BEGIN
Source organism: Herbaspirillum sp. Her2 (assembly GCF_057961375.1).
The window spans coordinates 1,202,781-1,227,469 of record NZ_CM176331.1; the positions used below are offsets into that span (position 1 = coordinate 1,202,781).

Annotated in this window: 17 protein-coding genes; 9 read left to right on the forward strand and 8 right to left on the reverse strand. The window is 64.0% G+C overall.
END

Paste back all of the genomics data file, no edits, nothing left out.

Source organism: Herbaspirillum sp. Her2 (assembly GCF_057961375.1).
The window spans coordinates 1,202,781-1,227,469 of record NZ_CM176331.1; the positions used below are offsets into that span (position 1 = coordinate 1,202,781).

Annotated in this window: 17 protein-coding genes; 9 read left to right on the forward strand and 8 right to left on the reverse strand. The window is 64.0% G+C overall.